Cawley: ‘The timing was impeccable’
DENTON, Md. — If Wayne Cawley hadn’t been having such a bad day, he may not be pursuing his farming dream now.
One day in May last year, after several setbacks in his work day, Cawley said his pickup quit and nothing he tried was helping.
Frustrated, he said he finally stepped back and said a prayer.
“Alright God, you got me here. I’m stranded and you’ve got my attention,” he remembers thinking. “What are you trying to tell me?”
To clear his head, he checked social media for a diversion or an inspirational quote and came across a property listing for a nearby farm. The 38-acre parcel had an existing apple orchard and acreage on both sides of Route 404, a busy highway, especially in summer.
“Thoughts flooded in my mind about the possibilities of what could be done with that property,” he said.
But, just as soon as it popped up on his phone, he brushed the thought away and got back to work.
A few days later, Cawley, 33, said his wife Kirsten sent him a link to the same listing and they again talked over its potential.
Though she told him to “go for it” he said he again pushed it to the back of his mind.
“As time went on, every excuse I would make, somebody would say, ‘Yeah, but…’” and counter with a reason to pursue the farm,” Wayne said.
The final push came after watching a church service online that had the message of putting your faith into action and he said it grabbed at him.
“The pastor probably said the word ‘redemption’ about a dozen times,” Wayne said. “I’m like, ‘Ok Lord, I get it, I get it, I get it.’” He told Kirsten he wanted to put an offer on the farm and if they get it, name it Redemption Farms and after making the initial offer in June, they closed on the property in September.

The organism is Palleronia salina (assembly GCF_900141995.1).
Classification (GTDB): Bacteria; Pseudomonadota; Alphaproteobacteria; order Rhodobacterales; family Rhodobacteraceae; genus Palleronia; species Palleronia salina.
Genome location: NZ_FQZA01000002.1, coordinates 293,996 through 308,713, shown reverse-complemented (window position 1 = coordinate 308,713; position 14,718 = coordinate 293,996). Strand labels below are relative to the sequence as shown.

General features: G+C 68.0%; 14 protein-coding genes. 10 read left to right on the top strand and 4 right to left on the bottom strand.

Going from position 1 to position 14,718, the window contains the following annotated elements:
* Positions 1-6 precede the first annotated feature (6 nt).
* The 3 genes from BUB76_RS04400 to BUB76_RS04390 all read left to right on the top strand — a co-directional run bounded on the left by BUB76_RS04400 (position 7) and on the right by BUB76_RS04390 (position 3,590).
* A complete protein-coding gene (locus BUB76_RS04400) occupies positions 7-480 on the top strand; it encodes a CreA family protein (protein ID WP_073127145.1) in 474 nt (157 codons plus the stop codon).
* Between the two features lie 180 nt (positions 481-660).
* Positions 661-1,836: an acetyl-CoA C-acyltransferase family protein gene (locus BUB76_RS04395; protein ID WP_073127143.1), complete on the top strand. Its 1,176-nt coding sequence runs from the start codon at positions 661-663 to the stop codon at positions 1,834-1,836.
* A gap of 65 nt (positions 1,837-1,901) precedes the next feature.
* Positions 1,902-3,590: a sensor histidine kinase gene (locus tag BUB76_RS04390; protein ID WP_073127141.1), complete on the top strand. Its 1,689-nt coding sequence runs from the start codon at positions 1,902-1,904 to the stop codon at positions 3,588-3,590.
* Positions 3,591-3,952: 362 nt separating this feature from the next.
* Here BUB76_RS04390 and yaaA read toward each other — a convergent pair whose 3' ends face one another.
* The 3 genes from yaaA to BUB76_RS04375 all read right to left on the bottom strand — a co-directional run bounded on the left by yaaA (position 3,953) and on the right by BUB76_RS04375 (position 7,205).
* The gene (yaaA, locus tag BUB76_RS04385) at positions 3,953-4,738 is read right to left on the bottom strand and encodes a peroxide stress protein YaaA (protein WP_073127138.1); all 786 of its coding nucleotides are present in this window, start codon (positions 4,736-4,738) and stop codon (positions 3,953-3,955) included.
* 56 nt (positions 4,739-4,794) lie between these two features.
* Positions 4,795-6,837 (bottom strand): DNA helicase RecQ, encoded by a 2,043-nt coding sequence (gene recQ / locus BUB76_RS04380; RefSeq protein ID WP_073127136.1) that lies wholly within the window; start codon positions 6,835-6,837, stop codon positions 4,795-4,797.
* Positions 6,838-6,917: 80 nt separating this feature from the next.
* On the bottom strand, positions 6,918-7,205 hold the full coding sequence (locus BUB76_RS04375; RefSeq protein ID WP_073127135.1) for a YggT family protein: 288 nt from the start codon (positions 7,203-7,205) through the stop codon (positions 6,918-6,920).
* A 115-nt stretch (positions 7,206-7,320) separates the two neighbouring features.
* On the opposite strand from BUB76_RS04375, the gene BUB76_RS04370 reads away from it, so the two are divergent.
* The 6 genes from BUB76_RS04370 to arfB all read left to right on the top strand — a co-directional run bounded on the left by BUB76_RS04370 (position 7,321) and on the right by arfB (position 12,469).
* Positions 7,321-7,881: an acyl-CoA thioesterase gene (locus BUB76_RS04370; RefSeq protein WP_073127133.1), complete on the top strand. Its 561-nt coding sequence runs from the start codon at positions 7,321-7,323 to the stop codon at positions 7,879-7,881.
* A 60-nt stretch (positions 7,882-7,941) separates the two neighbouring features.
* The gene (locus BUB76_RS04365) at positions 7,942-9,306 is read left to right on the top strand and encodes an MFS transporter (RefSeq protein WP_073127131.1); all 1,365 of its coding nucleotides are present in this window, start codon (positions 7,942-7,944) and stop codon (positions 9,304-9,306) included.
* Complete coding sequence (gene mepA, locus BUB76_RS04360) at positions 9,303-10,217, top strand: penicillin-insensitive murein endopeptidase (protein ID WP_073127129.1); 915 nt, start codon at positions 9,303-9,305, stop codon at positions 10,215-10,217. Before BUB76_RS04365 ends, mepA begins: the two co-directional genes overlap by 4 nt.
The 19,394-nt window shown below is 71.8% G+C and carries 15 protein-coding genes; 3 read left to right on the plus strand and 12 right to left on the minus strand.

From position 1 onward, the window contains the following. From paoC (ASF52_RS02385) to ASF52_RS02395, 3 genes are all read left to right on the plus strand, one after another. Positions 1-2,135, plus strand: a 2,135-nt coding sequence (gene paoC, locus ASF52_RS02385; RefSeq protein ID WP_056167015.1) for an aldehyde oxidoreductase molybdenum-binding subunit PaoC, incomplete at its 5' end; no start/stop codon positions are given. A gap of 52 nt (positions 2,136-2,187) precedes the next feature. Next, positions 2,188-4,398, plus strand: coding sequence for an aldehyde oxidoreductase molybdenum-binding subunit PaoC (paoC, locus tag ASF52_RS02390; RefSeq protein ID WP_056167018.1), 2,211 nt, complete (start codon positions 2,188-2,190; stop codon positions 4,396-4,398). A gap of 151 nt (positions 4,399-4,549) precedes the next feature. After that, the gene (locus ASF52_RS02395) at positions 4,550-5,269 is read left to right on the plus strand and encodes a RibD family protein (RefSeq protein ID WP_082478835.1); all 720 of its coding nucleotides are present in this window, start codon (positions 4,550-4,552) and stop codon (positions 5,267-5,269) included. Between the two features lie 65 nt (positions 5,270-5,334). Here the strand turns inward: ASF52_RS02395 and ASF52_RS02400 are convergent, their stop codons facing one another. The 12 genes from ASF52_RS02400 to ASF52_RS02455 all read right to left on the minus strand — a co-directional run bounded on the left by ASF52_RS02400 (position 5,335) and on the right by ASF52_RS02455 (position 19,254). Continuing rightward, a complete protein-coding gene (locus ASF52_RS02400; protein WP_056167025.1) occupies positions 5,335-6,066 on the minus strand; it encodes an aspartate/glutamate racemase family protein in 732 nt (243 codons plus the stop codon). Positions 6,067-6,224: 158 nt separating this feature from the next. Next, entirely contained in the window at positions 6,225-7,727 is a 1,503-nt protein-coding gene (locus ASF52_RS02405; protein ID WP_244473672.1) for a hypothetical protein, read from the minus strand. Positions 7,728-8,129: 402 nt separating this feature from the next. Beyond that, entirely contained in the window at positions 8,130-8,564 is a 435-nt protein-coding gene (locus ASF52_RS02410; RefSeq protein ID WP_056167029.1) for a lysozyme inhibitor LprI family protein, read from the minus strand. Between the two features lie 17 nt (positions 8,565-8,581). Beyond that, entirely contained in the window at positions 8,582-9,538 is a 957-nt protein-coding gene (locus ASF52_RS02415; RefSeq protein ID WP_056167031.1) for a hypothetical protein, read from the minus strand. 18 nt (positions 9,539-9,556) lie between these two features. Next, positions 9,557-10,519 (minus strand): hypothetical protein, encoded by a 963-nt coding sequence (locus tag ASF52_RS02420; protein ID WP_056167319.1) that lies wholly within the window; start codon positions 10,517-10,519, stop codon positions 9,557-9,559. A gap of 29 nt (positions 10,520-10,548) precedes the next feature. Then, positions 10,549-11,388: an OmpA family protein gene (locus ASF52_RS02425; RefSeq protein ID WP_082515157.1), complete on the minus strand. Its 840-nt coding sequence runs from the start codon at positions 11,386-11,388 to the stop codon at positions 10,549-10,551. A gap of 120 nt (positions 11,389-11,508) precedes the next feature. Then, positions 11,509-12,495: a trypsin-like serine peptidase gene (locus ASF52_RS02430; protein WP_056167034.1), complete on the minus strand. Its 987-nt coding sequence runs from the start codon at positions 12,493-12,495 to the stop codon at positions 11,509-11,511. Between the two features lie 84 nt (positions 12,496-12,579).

“Everything added up and came together,” he said. “When you’re doing something that’s God’s plan and not your plan, it’s funny how things work out.”
Wayne grew up in a Caroline County farm family and is a grandson to his namesake, former Maryland Agriculture Secretary Wayne A. Cawley Jr. He worked on the family farm, for farm service companies as a custom applicator and now works full-time at Evans Farms in Bridgeville, Del.
“I knew from the time I could crawl and talk that I wanted to farm,” he said. “I was eaten up with it pretty bad.”
For a few years, he operated his own Plain Wayne Farms, focused on heirloom tomatoes, peppers and pole lima beans, but he said poor weather in 2016 virtually ended that venture.
“It was good learning experience,” he said with a quick laugh. “I was working myself to death and really not making any money at it.”
He said he had since tried to buy other farms but for one reason or another, things didn’t work out and he had “kind of given up on it.”
Wayne quickly acknowledges the farm and orchard needs a lot of work after a year or more of neglect. But while some look at it and see the problems, he said he sees the opportunity with an established orchard ready to bear fruit this year.
“The way I look at it, the hard work’s been done, I just have to fix it up a little bit,” he said.
Wayne said he’s pursuing county permits to build a small roadside stand along a side road to the property. Along with apples he expects to have other produce crops he grows and sources locally.
“We need to get something here to get people here,” he said of the initial market. “The long-term goal is to have U-pick on both sides of 404 and markets on both sides.”
Now, as he works at renovating the orchard, Cawley can’t help but think about the way he and Kirsten came to be farm owners; the pick-up breaking down, the church sermon, encouragement from Kirsten and others.
“Had that not happened, who knows. The timing was impeccable,” he said. “I think it’s all part of a plan. It amazes me in my life how the most random things come together as a puzzle.”